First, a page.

U.S. President Donald Trump's claim that OPEC is pushing oil prices off an oversupply and surplus of floating deposits has one problem: it's only half the story.
While OPEC has limited supply to revive oil prices, the group's success means that there is no global oil spill.
"Looks like OPEC is back," Trump said in a Twitter post. "With record volumes of oil everywhere, including fully loaded ships at sea, oil prices are artificially very high! Not good and will not be accepted!"
Since January 201
The amount of crude oil in floating deposits has dropped to 40.7 million barrels since April 13, from 97.2 million barrels at the end of 2016 – a decrease of 58 percent – according to data from Vortexa Ltd. In addition, the curve for Brent Crude has moved to a market condition called backwardation – when short-term contracts are more expensive than those at a later date – suggesting that there is no oversupply.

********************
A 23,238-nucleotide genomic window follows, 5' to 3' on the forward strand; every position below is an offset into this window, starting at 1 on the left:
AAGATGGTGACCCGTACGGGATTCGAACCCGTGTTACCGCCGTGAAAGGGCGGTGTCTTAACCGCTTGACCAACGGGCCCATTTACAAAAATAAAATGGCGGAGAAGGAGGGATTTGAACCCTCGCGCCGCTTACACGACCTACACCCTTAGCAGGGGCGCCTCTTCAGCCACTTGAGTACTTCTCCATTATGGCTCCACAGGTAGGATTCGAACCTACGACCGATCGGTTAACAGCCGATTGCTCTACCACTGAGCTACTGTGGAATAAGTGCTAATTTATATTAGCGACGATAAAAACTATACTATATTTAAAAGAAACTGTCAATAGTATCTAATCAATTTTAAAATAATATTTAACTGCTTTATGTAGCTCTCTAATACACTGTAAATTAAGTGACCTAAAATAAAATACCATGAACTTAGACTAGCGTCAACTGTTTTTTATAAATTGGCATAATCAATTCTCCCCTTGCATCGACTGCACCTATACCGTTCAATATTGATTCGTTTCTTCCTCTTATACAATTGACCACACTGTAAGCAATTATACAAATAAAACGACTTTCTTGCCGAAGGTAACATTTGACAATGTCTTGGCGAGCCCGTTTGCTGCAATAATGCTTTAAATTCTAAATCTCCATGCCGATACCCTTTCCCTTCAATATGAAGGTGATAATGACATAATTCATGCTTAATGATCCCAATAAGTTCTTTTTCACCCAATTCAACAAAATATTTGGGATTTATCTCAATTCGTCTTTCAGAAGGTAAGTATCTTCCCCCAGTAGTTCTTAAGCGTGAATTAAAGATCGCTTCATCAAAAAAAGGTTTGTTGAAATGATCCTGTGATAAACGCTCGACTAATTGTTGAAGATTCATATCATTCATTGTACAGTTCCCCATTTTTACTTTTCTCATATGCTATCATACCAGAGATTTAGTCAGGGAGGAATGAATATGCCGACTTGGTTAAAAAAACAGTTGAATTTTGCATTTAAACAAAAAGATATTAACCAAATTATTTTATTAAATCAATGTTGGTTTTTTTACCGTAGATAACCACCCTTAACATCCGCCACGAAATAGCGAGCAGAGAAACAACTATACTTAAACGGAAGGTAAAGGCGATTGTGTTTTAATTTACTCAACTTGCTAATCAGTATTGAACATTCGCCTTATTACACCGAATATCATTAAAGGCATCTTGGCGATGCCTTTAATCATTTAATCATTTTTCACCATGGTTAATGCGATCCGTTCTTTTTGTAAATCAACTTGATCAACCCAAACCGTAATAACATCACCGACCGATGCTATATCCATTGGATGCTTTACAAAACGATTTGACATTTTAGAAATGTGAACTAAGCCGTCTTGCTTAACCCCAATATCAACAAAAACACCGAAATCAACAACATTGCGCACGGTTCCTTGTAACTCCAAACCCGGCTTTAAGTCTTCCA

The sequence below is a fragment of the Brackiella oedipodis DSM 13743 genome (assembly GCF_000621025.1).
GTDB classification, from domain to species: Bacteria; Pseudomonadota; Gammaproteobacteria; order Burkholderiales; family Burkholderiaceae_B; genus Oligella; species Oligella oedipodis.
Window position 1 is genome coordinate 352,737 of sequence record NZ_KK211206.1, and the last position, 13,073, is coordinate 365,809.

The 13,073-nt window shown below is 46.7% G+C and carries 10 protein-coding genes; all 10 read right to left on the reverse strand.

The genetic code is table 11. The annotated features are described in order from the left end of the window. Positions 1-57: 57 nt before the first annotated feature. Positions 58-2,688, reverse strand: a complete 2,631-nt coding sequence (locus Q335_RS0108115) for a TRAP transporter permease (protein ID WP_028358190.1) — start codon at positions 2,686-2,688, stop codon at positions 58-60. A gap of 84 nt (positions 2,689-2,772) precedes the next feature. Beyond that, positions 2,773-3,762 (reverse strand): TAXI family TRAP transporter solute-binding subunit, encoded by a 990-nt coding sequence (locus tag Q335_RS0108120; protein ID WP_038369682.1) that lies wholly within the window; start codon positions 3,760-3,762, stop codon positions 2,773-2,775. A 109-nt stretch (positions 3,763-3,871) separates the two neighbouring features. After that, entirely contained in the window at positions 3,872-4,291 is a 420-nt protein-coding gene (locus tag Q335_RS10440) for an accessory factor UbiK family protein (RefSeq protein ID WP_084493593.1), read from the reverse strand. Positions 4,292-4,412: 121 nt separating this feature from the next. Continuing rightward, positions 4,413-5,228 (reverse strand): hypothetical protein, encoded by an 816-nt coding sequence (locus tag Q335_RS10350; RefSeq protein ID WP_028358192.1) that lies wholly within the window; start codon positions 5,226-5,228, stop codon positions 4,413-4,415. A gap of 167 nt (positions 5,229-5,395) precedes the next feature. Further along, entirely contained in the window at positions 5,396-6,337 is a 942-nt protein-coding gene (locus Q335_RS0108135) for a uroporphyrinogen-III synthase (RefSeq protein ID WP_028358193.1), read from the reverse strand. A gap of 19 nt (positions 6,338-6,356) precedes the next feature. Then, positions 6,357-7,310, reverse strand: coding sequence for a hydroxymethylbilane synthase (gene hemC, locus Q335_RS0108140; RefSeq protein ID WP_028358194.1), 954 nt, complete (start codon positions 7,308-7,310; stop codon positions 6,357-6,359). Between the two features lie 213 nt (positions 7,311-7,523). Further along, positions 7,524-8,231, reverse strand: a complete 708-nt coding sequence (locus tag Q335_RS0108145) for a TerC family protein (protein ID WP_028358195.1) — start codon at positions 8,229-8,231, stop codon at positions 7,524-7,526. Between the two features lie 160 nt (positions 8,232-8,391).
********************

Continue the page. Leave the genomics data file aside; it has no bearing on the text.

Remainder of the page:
Oil reserves in developed countries are only 30 million barrels above their five-year average, the yardstick used by OPEC to gauge whether markets are balanced. The International Energy Agency, based in Paris, said in its latest market report this month. That's more than 300 million barrels as the group began their cuts.
In recent weeks, oil analysts have pointed out that the reduced flood has reduced a buffer for the market, which means geopolitical events – like the renewal of US sanctions against Iran – would have a more dramatic effect on oil prices , Trump has until 12 May to decide if these measures should be reintroduced.
– With support from John Deane, Laura Hurst and Alex Longley